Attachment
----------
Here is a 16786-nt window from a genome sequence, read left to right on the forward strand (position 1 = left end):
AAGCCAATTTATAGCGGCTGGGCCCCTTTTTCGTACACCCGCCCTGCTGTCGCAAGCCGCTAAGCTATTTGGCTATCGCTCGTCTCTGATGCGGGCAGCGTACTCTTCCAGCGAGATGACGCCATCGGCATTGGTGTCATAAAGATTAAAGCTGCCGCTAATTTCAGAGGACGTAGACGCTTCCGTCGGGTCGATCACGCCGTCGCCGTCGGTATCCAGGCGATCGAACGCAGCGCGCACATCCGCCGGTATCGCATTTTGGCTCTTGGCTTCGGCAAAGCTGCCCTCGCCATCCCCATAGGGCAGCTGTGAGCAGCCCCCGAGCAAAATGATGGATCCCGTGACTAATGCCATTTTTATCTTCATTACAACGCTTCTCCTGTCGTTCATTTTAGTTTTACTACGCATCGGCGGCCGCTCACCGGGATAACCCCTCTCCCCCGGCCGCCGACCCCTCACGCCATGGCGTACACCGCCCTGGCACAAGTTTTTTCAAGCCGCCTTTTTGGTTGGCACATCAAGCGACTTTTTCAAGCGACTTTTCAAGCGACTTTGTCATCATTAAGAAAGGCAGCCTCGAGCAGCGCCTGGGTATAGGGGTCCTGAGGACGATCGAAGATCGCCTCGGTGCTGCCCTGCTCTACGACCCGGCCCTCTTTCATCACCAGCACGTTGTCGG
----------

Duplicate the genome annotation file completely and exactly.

Here is a 16786-nt window from a genome sequence, read left to right on the forward strand (position 1 = left end):
AAGCCAATTTATAGCGGCTGGGCCCCTTTTTCGTACACCCGCCCTGCTGTCGCAAGCCGCTAAGCTATTTGGCTATCGCTCGTCTCTGATGCGGGCAGCGTACTCTTCCAGCGAGATGACGCCATCGGCATTGGTGTCATAAAGATTAAAGCTGCCGCTAATTTCAGAGGACGTAGACGCTTCCGTCGGGTCGATCACGCCGTCGCCGTCGGTATCCAGGCGATCGAACGCAGCGCGCACATCCGCCGGTATCGCATTTTGGCTCTTGGCTTCGGCAAAGCTGCCCTCGCCATCCCCATAGGGCAGCTGTGAGCAGCCCCCGAGCAAAATGATGGATCCCGTGACTAATGCCATTTTTATCTTCATTACAACGCTTCTCCTGTCGTTCATTTTAGTTTTACTACGCATCGGCGGCCGCTCACCGGGATAACCCCTCTCCCCCGGCCGCCGACCCCTCACGCCATGGCGTACACCGCCCTGGCACAAGTTTTTTCAAGCCGCCTTTTTGGTTGGCACATCAAGCGACTTTTTCAAGCGACTTTTCAAGCGACTTTGTCATCATTAAGAAAGGCAGCCTCGAGCAGCGCCTGGGTATAGGGGTCCTGAGGACGATCGAAGATCGCCTCGGTGCTGCCCTGCTCTACGACCCGGCCCTCTTTCATCACCAGCACGTTGTCGG